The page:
At the heart of what may often be judged to be a “bait and switch” concept are 100-year-old laws that recognize “split estate” sales, in which the homeowner owns surface rights and oftentimes, limited rights to access below his property. Depending upon the wording of the contract and state law, the new homeowner may have the right to drill a well to a certain depth, but would be limited as to other resources he could extract from the soil.
And, as Reuter’s report points out, many buyers don’t read the long sales contract thoroughly enough to realize they are at risk of losing the mineral rights. In some cases, the information is best found by doing title searches, but isn’t always apparent to buyers either unless a lawyer has been hired to review the contract.
In Colorado, strong laws exist to support oil and gas drilling. The Colorado Oil and Gas Conservation Commission exists theoretically to protect both industrial rights and environmental conservation, but residents (and journalists) have been finding for years that environmental issues are often debatable concerns when it comes to oil and gas exploration, particularly in semi-rural areas. The COGCC is practiced at smoothly pointing out to concerned homeowners that “Wildlife biologists from the Colorado Division of Wildlife have advised that there are generally more impacts to wildlife from a typical rural residence than from an oil and gas well.” Yet concerns still exist regarding water quality and fracking spills, some of which have occurred in or around residential areas.
Western Resource is only one of several nonprofit environmental organizations that have been working to inform members and residents on changing laws when it comes to oil companies’ rights to subsurface exploration. It has published tips online to inform Colorado residents about ways that oil and gas exploration can extend beyond “setbacks” that are designed to protect homeowners from encroaching gas wells.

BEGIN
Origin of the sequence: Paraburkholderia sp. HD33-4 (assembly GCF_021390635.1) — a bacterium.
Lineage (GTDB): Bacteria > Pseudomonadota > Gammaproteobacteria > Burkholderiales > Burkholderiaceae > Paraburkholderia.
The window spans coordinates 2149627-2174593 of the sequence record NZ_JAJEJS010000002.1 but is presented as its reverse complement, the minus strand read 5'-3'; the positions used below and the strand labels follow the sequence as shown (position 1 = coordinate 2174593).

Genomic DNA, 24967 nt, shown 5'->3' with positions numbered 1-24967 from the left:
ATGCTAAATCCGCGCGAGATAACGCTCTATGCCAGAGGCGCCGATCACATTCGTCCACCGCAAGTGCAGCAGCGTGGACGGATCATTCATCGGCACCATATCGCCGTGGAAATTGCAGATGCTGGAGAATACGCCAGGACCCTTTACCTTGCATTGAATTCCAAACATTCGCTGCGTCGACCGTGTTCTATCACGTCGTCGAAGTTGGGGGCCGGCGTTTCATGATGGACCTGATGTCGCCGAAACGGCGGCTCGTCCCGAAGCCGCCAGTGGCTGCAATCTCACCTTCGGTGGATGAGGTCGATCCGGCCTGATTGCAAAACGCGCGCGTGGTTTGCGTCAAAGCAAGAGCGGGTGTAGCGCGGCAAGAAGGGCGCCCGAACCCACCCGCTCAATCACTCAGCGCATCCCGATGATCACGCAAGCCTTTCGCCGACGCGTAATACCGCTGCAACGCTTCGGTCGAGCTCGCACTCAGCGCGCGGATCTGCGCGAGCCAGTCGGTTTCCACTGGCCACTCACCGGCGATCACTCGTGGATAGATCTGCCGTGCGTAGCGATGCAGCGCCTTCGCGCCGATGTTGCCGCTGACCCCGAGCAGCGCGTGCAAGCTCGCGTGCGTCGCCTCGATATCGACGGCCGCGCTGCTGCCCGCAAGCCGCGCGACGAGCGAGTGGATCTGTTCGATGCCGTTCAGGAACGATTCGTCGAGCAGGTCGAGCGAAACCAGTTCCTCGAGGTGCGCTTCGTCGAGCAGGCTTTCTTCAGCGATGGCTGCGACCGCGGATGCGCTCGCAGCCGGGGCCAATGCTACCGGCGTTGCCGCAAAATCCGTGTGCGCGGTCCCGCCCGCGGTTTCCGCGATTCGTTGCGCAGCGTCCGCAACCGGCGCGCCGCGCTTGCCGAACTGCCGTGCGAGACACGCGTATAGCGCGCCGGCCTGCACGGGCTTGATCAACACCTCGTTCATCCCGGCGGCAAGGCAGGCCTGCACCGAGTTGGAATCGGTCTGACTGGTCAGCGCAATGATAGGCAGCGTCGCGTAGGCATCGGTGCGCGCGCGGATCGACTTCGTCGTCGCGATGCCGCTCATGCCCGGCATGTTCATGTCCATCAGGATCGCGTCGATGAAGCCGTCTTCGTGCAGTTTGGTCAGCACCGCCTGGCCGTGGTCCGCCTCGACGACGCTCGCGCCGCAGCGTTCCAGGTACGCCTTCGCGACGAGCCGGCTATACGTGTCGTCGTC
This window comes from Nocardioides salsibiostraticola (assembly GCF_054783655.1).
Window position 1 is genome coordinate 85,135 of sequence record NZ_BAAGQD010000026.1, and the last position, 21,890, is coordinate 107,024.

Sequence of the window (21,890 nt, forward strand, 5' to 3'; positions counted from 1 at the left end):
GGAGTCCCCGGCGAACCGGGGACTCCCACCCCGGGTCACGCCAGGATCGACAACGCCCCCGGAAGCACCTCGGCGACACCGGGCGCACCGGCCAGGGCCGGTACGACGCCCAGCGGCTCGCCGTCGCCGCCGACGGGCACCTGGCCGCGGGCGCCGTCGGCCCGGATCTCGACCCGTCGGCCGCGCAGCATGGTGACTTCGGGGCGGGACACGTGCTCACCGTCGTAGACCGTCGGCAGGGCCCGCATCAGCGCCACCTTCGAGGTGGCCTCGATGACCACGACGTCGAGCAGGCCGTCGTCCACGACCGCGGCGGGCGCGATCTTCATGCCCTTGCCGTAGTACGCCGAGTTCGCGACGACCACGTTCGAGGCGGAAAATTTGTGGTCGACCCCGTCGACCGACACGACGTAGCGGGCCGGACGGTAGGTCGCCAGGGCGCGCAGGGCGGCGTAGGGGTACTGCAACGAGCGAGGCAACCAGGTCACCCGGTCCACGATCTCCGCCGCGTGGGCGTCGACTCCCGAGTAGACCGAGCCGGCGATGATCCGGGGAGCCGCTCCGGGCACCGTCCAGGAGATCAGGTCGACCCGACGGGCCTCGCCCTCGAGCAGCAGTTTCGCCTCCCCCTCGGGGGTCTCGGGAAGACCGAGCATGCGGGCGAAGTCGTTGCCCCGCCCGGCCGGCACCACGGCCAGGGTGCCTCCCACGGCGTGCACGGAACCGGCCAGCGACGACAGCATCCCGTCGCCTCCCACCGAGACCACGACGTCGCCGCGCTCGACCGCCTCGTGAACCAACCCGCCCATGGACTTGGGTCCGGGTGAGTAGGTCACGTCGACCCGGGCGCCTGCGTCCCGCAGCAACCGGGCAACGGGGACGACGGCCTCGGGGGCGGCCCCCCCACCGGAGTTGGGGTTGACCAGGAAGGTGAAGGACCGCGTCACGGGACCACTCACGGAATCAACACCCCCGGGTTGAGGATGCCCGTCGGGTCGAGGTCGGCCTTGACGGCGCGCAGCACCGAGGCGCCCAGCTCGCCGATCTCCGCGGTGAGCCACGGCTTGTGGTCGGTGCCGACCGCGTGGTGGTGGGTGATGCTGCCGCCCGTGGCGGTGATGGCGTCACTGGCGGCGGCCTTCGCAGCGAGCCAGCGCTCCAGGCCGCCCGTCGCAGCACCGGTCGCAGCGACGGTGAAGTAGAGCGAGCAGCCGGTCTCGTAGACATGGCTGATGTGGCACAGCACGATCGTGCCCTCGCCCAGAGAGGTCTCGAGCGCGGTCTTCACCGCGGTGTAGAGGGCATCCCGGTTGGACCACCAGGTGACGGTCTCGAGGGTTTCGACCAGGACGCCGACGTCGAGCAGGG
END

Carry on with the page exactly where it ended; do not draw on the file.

And homeowners are mobilizing. While the rights of developers and sellers to hold back mineral rights from unsuspecting buyers is still very much a case of “buyer beware” and legal, many communities affected by fracking are joining together to lock out or limit access to their properties by fracking crews. The Colorado Oil and Gas Association, a strong supporter of hydraulic fracturing, recently threw $600K into the legal pot to fight efforts by citizens to enact laws against fracking in their backyards.
With more than 50,000 operating wells throughout Colorado, many of which are within or near residential areas, the two sides seem to be gearing for a new showdown regarding oil and gas exploration and homeowners’ rights. It will be interesting to see the outcome as voters go to the polls in 2014.
Image by Ecopolitologist